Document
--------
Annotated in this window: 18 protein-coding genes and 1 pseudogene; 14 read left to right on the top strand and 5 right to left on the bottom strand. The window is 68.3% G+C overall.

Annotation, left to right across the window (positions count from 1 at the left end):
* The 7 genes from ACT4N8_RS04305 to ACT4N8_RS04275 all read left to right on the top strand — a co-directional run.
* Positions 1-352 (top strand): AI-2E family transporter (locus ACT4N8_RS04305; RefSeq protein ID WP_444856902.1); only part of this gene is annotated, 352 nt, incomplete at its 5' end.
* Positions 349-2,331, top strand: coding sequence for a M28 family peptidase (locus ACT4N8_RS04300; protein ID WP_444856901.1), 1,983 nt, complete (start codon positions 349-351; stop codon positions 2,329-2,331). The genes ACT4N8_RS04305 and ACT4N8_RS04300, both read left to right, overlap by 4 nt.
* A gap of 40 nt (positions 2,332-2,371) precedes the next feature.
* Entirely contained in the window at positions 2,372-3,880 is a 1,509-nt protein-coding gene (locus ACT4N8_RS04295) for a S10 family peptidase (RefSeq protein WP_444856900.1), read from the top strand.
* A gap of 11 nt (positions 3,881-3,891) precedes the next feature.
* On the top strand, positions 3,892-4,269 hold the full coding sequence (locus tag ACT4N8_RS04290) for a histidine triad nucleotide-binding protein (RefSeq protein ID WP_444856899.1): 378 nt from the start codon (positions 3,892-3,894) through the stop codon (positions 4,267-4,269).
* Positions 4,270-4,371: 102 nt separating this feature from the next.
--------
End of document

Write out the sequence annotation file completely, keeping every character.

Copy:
Annotated in this window: 18 protein-coding genes and 1 pseudogene; 14 read left to right on the top strand and 5 right to left on the bottom strand. The window is 68.3% G+C overall.

Annotation, left to right across the window (positions count from 1 at the left end):
* The 7 genes from ACT4N8_RS04305 to ACT4N8_RS04275 all read left to right on the top strand — a co-directional run.
* Positions 1-352 (top strand): AI-2E family transporter (locus ACT4N8_RS04305; RefSeq protein ID WP_444856902.1); only part of this gene is annotated, 352 nt, incomplete at its 5' end.
* Positions 349-2,331, top strand: coding sequence for a M28 family peptidase (locus ACT4N8_RS04300; protein ID WP_444856901.1), 1,983 nt, complete (start codon positions 349-351; stop codon positions 2,329-2,331). The genes ACT4N8_RS04305 and ACT4N8_RS04300, both read left to right, overlap by 4 nt.
* A gap of 40 nt (positions 2,332-2,371) precedes the next feature.
* Entirely contained in the window at positions 2,372-3,880 is a 1,509-nt protein-coding gene (locus ACT4N8_RS04295) for a S10 family peptidase (RefSeq protein WP_444856900.1), read from the top strand.
* A gap of 11 nt (positions 3,881-3,891) precedes the next feature.
* On the top strand, positions 3,892-4,269 hold the full coding sequence (locus tag ACT4N8_RS04290) for a histidine triad nucleotide-binding protein (RefSeq protein ID WP_444856899.1): 378 nt from the start codon (positions 3,892-3,894) through the stop codon (positions 4,267-4,269).
* Positions 4,270-4,371: 102 nt separating this feature from the next.